Yippie Ki Yay… Well, you know the rest. Die Hard redefined the action movie for modern audiences, with its everyman protagonist struggling to survive. He didn’t go out looking for a a fight, but there were no competent peace-keepers available, so the man did what he had to do, “and with a little help from Allen, John McClaine kicked ass,” as the song goes. Fast forward twenty-five years, and we are at the fifth entry in the series, A Good Day to Die Hard, a film which asks us the question, “What if John McClaine was thrown into a spy movie?” It also asks, “What if that spy movie was written by the incompetent hack who gave us such abortions as Hitman and Swordfish?” and, “What if it was directed by a man, John Moore, who had the ability to suck all tension and excitement out of an action movie, and all the soul and character out of a beloved-franchise?” If you have yet to use context clues to infer the answer, than you are just dumb and terrible enough to be the target audience for this movie.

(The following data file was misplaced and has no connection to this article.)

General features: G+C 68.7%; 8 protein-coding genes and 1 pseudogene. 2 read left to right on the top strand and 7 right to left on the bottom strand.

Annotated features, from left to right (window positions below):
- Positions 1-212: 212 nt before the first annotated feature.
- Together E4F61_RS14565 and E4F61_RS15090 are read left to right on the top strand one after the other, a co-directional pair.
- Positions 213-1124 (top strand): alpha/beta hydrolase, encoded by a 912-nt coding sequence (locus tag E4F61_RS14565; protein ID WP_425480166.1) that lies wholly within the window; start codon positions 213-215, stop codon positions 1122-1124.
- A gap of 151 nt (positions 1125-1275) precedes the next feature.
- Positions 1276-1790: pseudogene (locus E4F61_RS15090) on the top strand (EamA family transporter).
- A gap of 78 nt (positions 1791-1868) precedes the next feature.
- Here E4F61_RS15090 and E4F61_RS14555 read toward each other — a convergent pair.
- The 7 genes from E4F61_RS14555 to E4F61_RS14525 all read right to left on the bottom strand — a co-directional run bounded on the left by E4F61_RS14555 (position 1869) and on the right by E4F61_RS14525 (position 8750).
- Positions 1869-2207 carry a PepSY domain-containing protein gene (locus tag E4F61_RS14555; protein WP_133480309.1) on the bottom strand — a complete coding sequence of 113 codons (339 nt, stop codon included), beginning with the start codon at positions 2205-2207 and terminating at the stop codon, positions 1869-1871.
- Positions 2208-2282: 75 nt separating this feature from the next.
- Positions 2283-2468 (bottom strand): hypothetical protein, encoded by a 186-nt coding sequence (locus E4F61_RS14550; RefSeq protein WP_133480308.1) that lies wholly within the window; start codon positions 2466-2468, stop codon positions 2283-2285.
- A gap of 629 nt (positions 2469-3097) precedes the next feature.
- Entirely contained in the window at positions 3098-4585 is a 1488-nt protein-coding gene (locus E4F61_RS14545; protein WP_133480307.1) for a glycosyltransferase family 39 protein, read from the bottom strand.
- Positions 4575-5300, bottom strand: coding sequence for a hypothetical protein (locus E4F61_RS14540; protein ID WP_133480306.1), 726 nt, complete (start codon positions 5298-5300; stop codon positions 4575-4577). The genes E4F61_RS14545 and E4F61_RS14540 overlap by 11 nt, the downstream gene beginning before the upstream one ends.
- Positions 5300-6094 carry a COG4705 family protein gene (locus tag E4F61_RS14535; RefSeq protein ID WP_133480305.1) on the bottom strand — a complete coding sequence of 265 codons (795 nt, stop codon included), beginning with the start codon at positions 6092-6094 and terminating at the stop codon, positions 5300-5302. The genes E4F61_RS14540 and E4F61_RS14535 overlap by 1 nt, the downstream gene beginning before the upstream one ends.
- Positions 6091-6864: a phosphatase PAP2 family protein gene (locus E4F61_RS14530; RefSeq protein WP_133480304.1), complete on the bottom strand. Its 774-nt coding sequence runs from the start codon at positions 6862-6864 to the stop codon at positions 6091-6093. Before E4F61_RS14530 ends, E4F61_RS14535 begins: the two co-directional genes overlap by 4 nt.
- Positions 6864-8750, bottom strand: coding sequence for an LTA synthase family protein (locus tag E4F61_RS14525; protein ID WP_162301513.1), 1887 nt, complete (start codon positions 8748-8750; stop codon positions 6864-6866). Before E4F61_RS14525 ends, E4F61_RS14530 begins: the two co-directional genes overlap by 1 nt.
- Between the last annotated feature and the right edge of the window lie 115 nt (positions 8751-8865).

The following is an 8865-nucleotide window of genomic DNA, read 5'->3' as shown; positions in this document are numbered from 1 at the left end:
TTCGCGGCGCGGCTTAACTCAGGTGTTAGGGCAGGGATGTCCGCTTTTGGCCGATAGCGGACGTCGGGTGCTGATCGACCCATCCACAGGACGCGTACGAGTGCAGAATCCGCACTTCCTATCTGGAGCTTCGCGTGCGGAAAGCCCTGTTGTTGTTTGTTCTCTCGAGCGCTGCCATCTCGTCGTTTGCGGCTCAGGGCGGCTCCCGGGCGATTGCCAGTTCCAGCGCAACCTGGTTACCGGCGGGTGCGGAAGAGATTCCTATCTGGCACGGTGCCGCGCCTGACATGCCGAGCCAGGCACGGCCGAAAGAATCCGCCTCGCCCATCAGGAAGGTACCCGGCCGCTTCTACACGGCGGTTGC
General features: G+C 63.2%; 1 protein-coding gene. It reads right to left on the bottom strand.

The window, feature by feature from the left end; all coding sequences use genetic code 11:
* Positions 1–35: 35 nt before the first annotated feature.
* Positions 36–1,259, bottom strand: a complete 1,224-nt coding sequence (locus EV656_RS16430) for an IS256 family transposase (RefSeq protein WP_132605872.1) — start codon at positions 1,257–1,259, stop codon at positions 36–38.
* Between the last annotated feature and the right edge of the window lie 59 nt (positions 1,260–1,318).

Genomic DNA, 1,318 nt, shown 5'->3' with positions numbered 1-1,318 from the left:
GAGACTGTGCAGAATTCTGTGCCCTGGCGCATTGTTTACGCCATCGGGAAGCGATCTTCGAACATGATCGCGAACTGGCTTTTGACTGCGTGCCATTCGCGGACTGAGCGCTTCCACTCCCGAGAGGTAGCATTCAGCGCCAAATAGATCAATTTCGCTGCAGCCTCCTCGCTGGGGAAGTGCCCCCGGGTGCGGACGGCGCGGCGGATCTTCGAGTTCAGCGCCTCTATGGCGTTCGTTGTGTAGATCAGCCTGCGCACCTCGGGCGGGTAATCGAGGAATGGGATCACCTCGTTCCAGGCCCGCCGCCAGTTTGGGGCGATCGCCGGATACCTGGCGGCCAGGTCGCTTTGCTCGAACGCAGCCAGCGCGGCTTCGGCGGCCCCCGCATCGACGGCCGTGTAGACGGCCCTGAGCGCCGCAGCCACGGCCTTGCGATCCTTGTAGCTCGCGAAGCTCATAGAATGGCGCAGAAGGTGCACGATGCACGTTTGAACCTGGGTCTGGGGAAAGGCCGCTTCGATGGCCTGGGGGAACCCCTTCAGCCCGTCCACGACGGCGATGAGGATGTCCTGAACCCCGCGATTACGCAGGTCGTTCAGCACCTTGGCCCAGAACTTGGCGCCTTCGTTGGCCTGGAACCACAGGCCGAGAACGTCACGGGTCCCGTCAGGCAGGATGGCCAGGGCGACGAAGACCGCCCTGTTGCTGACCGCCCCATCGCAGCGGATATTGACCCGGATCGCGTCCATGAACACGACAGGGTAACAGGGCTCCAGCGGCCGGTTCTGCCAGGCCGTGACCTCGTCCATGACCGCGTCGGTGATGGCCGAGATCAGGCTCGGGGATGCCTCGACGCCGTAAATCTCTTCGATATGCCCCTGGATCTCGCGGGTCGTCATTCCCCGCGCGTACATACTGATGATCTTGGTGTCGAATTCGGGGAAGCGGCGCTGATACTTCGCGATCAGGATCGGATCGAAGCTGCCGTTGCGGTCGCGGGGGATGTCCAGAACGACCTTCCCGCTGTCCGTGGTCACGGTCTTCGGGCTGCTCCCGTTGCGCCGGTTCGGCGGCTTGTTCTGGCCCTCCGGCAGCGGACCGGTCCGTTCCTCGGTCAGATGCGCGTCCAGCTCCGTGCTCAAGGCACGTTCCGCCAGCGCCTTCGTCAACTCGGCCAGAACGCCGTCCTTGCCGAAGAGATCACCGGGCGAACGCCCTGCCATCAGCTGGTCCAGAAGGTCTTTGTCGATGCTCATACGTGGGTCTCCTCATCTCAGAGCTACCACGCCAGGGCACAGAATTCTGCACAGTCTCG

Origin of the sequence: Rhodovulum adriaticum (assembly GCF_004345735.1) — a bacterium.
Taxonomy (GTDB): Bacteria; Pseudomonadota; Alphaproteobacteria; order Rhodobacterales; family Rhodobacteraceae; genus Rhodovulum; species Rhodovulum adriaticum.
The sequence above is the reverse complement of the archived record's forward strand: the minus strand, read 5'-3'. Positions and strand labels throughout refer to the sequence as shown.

After saving the hostages in the building, the innocents at the airport, the good people of New York City, and the entire United States, John takes a much-deserved vacation, which he keeps on reminding us of in his only recurring joke. The John McClaine we all know and love shouted quips and one-liners which have since entered the public lexicon as endearing-tough-guy-speak. This time around, he says, “Jesus!” and “I’m supposed to be on vacation!” about fifty times each, as if Bruce Willis was supposed to ad-lib something witty but the tired old man just didn’t give a damn. The director and the writer didn’t care, why should the star? And when I say tired, I mean it; he sleepwalks his way through this film, mumbling his dialogue, barely bothering to raise his gun when mowing down baddies, and basically letting his son and action-partner, played by Jai Courtney, do all the work. This backfires, however, because Jai, young and limber he may be, also seems to have mistaken his vitamins for Ambien, and is just as bored as Bruce. Is this not where the director is supposed to come in and tell the actors to not suck? Perhaps he thought that smashing cars and having large explosions would fix the myriad problems with the acting and the script. There are, in fact, explosions, but they don’t come close to fixing this massive disappointment.